The company did make up for this in profitability, which arrived strong. Not only did net income improve, growing 19% year over year to $43 million, the company also beat on earnings per share - posting 36 cents versus estimates of 30 cents. Unfortunately, management didn't guide as if it expects this level of performance to continue. It guided for both EPS and revenue to come below Street expectations.
Here again, investors are left of reflect on what these numbers and the soft guidance might actually mean. The fact that the virtualization/cloud industry appears to always be in transition introduces doubt. This makes Oracle's results, from a relative perspective, even more critical.
However, unlike Red Hat, Oracle is more diversified. This brings us back to the issue of leverage. If Red Hat can improve that, the stock would be less risky.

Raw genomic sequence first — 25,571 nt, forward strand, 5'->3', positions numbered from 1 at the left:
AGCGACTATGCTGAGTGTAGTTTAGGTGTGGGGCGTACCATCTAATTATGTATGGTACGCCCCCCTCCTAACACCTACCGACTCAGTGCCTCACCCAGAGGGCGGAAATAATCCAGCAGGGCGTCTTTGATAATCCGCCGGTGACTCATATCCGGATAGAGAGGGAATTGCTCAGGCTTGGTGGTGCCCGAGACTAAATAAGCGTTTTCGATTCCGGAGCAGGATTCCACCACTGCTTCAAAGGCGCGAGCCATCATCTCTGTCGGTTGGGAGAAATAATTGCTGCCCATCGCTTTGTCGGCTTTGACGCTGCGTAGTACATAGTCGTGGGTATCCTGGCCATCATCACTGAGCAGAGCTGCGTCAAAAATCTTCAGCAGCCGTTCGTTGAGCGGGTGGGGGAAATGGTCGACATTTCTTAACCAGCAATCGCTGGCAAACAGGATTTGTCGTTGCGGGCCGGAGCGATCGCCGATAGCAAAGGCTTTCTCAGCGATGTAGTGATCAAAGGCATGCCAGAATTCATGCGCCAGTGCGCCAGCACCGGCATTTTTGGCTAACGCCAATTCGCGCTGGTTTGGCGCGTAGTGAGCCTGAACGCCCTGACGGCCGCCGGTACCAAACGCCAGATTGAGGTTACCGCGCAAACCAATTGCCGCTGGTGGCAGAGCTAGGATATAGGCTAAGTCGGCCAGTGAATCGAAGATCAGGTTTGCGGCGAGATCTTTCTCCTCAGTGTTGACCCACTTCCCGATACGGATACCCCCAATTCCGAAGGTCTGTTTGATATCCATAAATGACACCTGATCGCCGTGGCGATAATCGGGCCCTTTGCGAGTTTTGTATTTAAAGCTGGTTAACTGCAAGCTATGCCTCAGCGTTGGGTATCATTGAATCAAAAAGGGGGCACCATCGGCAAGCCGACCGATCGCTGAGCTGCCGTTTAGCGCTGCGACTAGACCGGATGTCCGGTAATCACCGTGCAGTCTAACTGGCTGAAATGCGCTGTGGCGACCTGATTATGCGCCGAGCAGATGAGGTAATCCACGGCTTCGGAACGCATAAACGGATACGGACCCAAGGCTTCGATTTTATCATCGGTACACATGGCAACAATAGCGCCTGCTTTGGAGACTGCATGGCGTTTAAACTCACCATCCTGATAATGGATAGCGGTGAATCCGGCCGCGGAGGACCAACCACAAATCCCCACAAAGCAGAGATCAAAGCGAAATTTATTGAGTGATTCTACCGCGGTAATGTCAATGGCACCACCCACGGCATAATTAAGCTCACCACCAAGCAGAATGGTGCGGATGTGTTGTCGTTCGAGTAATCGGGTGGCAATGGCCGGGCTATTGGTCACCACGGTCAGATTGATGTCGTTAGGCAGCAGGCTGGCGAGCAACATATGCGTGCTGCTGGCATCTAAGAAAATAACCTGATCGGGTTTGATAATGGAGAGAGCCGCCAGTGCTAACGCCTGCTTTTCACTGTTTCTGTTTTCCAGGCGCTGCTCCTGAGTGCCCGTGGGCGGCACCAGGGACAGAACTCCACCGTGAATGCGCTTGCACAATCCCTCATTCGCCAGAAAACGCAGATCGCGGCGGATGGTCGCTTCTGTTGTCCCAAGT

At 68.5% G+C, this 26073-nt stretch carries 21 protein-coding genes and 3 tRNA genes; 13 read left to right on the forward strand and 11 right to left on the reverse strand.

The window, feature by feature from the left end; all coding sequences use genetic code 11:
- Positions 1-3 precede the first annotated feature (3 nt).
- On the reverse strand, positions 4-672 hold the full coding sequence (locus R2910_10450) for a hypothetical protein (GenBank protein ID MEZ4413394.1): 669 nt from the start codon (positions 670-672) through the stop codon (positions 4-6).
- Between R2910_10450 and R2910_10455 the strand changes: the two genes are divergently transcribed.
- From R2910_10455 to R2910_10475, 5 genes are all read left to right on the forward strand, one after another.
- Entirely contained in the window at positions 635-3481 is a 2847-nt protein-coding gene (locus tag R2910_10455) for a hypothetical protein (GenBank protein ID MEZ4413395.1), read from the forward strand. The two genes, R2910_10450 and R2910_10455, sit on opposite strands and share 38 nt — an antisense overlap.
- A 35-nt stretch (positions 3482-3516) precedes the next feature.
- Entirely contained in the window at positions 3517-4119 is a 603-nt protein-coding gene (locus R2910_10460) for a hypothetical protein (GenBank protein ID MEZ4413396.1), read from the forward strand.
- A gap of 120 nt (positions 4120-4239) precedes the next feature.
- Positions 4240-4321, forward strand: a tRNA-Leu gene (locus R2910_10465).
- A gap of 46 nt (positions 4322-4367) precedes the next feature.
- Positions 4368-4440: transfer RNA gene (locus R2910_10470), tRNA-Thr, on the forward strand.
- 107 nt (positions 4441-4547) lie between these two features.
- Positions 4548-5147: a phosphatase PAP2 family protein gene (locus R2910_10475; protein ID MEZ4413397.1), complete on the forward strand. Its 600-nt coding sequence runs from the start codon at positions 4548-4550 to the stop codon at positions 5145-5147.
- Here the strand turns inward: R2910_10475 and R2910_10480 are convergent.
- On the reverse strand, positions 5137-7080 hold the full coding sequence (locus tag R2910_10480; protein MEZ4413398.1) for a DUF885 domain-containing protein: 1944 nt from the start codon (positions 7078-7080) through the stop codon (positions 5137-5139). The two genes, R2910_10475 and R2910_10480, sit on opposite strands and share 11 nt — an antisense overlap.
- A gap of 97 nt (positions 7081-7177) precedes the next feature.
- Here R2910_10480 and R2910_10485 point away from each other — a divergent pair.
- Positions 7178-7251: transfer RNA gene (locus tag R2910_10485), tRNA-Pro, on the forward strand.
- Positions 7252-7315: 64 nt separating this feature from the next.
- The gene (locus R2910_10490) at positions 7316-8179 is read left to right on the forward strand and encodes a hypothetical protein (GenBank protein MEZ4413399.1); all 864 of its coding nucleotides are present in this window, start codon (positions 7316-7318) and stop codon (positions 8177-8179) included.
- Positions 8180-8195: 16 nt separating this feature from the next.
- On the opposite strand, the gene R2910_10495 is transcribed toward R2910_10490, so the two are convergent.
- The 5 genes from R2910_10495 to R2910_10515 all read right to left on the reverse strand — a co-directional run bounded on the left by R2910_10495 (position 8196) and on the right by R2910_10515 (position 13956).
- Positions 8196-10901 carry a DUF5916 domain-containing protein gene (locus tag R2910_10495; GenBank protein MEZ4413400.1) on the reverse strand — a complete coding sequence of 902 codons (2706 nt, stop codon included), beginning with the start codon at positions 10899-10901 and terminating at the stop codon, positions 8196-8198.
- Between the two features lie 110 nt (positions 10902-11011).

Bottom LineI've made this point once before: Despite Red Hat's strong Linux business, the company has not shown much differentiation in areas like middleware, where Red Hat still lags behind Oracle, IBM (IBM) and Salesforce.com (CRM). What's more, in Red Hat's core business, the company still has to fight off rivals including VMware and Citrix (CTXS). In other words, the company is being attacked from all angles. At some point, investors have to decide is the double-digit growth worth the sleepless nights. At the time of publication, the author held no position in any of the stocks mentioned. Follow @saintssense This article was written by an independent contributor, separate from TheStreet's regular news coverage.
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